Urban Stormwater

Urban development substantially changes the dynamics of waterways and the water cycle in catchments. Under natural conditions, a large amount of rainfall soaks into the ground to replenish groundwater and provide a source of water for plants. Once impervious or hard surfaces such as roads and roofs are introduced to a catchment, the opportunities for infiltration are greatly reduced. Instead water runs off into creeks and rivers, carrying with it a range of urban stormwater pollutants and litter, and increasing the potential for in-stream erosion.

Urban stormwater contains nutrients such as nitrogen and phosphorus, sediments, litter and other pollutants such as herbicides and pesticides, detergents, hydrocarbons (eg oil and grease, petrol and diesel), and sometimes more toxic contaminants from accidental (or deliberate) spills from industries. Many people are unaware that the stormwater drains near their houses or businesses drain directly into rivers or streams and do not think twice about tipping that bucket of soapy water or that leftover paint down the drain.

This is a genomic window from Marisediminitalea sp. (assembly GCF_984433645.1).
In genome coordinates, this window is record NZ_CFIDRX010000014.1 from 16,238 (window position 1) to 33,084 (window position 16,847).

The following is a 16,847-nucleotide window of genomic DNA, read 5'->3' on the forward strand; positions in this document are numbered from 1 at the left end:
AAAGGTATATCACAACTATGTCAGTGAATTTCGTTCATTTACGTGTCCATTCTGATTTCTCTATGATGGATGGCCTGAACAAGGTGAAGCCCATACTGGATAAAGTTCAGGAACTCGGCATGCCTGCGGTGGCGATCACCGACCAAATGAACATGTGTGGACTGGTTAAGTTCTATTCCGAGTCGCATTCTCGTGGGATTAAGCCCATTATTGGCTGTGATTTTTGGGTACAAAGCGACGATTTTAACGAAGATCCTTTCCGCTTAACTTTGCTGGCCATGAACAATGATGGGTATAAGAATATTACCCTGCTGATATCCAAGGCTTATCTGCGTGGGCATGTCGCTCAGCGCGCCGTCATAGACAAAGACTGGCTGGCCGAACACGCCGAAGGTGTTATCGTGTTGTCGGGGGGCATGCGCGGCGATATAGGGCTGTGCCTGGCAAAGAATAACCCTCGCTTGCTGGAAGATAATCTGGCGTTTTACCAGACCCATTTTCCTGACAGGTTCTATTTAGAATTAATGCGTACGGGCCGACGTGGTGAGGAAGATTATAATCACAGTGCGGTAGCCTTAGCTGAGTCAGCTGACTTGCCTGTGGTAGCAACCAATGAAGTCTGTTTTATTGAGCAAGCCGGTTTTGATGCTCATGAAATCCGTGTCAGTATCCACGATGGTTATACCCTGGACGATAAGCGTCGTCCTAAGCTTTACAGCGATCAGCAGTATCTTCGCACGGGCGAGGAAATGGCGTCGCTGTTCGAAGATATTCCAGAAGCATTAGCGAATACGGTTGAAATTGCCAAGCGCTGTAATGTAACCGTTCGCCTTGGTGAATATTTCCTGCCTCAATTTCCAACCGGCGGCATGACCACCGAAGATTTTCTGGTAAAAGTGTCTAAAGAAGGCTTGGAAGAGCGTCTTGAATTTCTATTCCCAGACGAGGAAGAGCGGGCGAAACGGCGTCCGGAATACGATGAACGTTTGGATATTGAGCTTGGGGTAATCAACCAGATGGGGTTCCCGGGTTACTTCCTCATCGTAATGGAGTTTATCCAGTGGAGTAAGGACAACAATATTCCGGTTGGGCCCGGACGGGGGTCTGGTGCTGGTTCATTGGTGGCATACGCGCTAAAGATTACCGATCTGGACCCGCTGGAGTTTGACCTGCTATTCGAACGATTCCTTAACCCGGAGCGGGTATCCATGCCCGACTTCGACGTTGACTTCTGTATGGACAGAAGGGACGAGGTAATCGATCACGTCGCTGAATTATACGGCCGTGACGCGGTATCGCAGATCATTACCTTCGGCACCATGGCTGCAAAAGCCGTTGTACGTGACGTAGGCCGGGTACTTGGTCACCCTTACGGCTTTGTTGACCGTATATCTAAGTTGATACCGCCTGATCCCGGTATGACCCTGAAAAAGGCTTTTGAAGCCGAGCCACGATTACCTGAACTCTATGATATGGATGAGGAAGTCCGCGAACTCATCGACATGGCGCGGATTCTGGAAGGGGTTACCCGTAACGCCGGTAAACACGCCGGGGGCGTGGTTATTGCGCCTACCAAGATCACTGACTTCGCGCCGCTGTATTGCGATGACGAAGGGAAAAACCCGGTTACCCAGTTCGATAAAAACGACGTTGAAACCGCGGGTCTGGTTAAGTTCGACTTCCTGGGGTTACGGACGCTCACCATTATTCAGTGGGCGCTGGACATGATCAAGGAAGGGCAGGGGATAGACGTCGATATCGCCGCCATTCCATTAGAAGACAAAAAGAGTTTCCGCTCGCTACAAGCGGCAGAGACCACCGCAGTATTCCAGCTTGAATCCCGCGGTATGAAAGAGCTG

Severe ecological harm can be caused by these substances. Fine and dissolved substances can be taken up by aquatic plants and animals and kill them directly, or can smother important areas or aquatic habitat or impact on water quality.

Water sensitive urban design (WSUD) is an holistic approach to the planning and design of urban development that aims to minimise negative impacts on the natural water cycle and protect the health of aquatic ecosystems. The principles of WSUD include:

  • protecting existing natural features and ecological processes (eg buffers of natural vegetation protecting waterways; natural channel design retained)
  • maintaining natural hydrologic behaviour of catchments (eg limiting increase in stormwater volume by using natural drainage paths and infiltration basins);
  • protecting water quality of surface and ground-waters (eg through treatment of stormwater before it leaves site);
  • minimising demand on reticulated water supplies (eg rainwater tanks, grey water recycling, reductions in water use);
  • minimising sewage discharges to the natural environment;
  • integration of water into the landscape to enhance visual, social, cultural and ecological values (eg by minimising hard engineered surfaces, by creating rain gardens).

Many opportunities exist for WSUD elements to address more than one principle.